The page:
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Managing the domestic cat’s environment and welfare, Part Two

Stella JL, Croney CC. Environmental aspects of domestic cat care and management: Implications for cat welfare. Scientific World Journal. 2016, Sept. (A scientific review)

As previously noted in Part One…

“Domestic cats are the most common companion animal in the United States. The numbers of cats has been estimated in different populations at 86 million owned cats, 70 million free-roaming, 13,000 research and 2-3 million shelter cats. Because such vast numbers of cats rely on humans for much or all of their care, it is preferable to have an understanding of their behavior and how to provide high quality environments since this can lead to improvements overall in cat welfare.”

Cat-Human Interactions: One key factor noted from all the studies reviewed is that the quality and quantity of human-cat interactions experienced are relevant to their welfare outcomes in many different settings. In these relationships (positive or negative) that are dictated in number and nature by the human, the cat reacts to the human’s actions. A cat’s fearful responses can lead to negative caregiver attitudes to the cat.  Humans can still give attention to offering consistent positive human-cat interactions, therefore reducing a cat’s fear of people. Low-stress handling techniques or feeding preferred food items are examples of positive interactions to employ. Predictability of caregiver behaviors is also important.  A cat’s social environment is additionally quite significant.

Welfare of Cats Confined in Cages: Confinement and the lack of ability to express species-typical behaviors may result in cats undergoing distress. This could lead to a decrease in appetite and withdrawal from social groupings, along with decreased grooming and increased attempts to hide. One way to help cats cope in this environment is to provide hiding and perching opportunities. One study showed that when cats were provided boxes approached more often and retreated less than cats that were not provided boxes. They were also noted as sleeping more restfully. Shelter cats provided a box to hide in or perch on were found to adjust more quickly to this new environment than ones without a hiding area. Cats housed with other cats spent more time hiding than single housed cats (26% versus 4%). Cats housed in enriched environments had lower stress levels than cats housed in traditional shelters. Being exposed to dogs may have a cumulative effect on a cat’s health with combined with other environmental stressors which leads to increasing stress levels more in cats that are obviously ill over cats with no signs of disease. Cats surrendered by their owners have higher stress scores than stray cats. Looking at stress levels and acclimation to boarding over two weeks and compared to control cats living in a shelter: the results indicated that two-thirds of the cats acclimated, one-third found boarding distressful and 4% never acclimated. The daily stress levels declined significantly from day one to day five, and overall stress levels continued to decrease during the first two weeks of boarding. This finding was considered significant since cats in shelters often may not have time to acclimate before being rehomed. It was stated that most failed adoptions and returns take place within two weeks of adoption. The greatest risk for cats falls within the time they are acclimating to a new environment, so the current protocols may not be enough to allow cats to fully adjust to their new environment. This will eventually impact cat welfare.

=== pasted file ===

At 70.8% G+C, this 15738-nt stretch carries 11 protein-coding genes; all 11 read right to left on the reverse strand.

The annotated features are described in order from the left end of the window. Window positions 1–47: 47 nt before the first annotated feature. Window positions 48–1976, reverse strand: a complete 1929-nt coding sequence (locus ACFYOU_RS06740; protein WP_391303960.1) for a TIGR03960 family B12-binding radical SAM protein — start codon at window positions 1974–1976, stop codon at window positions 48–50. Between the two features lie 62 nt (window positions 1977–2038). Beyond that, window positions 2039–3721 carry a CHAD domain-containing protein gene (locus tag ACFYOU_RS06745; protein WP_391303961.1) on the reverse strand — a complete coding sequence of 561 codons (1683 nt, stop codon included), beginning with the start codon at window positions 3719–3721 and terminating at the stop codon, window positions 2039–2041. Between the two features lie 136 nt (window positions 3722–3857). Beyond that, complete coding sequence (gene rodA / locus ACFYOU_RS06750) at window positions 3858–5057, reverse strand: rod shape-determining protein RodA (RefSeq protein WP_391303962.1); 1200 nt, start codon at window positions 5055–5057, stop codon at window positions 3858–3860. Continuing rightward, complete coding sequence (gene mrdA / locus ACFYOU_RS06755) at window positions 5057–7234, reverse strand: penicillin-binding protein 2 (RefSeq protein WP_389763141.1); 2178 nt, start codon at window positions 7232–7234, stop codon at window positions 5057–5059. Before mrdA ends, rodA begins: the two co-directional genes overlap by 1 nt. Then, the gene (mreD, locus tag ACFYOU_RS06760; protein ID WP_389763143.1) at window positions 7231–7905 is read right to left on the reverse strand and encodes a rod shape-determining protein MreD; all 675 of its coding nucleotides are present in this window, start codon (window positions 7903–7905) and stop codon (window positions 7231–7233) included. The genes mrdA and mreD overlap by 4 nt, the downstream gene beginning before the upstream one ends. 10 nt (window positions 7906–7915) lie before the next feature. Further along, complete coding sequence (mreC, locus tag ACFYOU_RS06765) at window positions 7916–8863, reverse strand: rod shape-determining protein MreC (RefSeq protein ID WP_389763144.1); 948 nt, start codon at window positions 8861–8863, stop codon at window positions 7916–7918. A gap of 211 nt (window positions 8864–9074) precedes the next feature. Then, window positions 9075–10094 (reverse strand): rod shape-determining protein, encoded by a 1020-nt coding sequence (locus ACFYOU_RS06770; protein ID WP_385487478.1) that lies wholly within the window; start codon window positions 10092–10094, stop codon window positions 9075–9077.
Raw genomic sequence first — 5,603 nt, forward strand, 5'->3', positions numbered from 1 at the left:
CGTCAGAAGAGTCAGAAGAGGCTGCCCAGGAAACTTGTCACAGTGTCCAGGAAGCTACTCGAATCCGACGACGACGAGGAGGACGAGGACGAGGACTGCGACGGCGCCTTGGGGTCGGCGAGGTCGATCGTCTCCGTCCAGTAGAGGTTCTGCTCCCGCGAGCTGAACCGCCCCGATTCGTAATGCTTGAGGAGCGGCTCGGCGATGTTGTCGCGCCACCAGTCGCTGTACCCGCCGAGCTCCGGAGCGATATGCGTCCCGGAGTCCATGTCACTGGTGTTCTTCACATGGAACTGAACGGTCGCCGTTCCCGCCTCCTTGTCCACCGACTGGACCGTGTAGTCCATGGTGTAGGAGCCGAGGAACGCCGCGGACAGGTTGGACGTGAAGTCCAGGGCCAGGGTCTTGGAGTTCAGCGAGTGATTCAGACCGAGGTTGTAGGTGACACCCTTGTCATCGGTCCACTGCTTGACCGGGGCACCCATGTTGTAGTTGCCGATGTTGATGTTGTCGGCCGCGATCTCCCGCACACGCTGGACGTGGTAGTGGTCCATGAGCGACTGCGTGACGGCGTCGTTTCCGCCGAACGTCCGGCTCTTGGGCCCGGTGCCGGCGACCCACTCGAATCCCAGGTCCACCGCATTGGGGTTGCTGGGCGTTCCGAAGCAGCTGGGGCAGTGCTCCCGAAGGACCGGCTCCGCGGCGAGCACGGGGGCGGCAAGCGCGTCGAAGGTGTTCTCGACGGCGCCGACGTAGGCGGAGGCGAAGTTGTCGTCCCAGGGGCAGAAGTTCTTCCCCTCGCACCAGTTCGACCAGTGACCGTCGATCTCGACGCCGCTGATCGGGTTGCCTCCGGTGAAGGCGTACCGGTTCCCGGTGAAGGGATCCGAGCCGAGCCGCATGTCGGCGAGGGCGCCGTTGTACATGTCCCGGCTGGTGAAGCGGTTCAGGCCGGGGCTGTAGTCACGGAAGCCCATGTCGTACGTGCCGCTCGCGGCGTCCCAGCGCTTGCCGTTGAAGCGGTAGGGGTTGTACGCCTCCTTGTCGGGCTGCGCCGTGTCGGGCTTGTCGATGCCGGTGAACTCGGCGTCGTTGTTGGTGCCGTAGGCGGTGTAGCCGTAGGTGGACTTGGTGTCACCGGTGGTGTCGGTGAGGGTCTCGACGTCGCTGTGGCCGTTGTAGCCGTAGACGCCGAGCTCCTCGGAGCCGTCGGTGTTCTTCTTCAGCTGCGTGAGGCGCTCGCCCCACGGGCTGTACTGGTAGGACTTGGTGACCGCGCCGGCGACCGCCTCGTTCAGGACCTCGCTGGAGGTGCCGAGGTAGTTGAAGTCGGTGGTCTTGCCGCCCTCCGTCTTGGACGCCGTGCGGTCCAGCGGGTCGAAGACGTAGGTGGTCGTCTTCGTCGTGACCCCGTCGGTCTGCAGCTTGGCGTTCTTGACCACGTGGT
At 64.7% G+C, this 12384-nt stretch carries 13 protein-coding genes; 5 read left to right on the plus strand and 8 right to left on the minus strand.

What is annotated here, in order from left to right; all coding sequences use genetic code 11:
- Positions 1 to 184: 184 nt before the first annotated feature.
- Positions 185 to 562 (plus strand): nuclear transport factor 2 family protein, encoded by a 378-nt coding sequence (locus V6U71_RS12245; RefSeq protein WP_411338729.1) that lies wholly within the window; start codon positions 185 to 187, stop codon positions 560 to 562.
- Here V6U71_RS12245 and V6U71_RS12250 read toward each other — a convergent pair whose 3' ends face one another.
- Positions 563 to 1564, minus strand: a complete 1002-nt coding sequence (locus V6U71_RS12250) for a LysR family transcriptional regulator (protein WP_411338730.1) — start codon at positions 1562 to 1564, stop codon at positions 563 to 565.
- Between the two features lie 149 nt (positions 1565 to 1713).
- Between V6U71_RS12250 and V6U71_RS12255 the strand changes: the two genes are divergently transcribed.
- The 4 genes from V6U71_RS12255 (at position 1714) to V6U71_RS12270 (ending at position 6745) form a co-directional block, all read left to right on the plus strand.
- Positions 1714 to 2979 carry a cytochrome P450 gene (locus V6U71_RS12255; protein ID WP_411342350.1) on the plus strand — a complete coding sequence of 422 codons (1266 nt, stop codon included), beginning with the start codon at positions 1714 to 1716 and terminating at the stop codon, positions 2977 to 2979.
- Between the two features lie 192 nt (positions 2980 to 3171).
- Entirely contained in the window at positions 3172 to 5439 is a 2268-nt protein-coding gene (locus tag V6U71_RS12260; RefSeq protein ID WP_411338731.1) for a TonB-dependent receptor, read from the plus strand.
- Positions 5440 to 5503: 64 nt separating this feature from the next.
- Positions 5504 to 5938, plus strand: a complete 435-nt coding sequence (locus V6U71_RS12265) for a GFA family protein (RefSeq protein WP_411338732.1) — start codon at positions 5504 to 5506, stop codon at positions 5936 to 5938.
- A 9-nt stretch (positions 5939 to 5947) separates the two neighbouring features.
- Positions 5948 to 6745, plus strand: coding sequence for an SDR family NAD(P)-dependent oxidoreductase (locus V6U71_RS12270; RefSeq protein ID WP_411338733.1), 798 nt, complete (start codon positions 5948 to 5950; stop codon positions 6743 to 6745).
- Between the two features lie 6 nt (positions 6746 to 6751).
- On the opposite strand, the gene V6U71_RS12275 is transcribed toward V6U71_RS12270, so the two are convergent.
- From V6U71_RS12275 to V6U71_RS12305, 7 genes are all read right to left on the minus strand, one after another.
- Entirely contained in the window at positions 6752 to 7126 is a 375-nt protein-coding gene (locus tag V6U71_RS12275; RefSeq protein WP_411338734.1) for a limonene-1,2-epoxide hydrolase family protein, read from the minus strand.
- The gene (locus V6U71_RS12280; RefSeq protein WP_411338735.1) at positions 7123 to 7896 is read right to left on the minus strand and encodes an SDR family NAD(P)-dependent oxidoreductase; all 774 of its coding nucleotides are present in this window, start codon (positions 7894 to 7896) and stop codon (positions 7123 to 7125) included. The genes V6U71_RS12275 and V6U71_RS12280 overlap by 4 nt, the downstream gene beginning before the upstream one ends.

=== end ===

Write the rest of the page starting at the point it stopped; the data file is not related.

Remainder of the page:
Conclusions: This review publication states that in the long run, the environmental needs of the cat are similar no matter where they are confined (home, or a cage in a shelter, research facility, veterinary hospital, or boarding facility). The cat’s environment can be perceived as a possible threat or aversive stimuli whether involving the macro- or microenvironment, human-cat interactions, the social environment, or the predictability and control of that environment which then can all work together to influence a cat’s well-being. When poor welfare occurs, it can follow that there may be poor physical health, illness, and disease or behavioral problems (housesoiling, fearful or aggressive behaviors).  Any of these factors can lead to a breakdown in the human-cat bond leading to abandonment, relinquishment to a shelter, or euthanasia. Further research is needed to refine the recommendations for quantity of space needed for singly housed or group-housed cats. Understanding the quantity and quality of space needed by cats while being provided is important. How all of these interactions and short and long-term effects affect adoption rates, retention outcomes, and infectious disease incidence needs further study to improve cat well-being. One other area needing further research is increasing the understanding of individual differences in coping styles of cats. Plus gaining more information about owners’ attitudes and knowledge about cats is definitely needed to not risk the human-cat bond and improve cat well-being. (VLT)

See also: 
Ellis SL. Environmental enrichment: practical strategies for improving feline welfare.
J Feline Med Surg. 2009 Nov;11(11):901-12.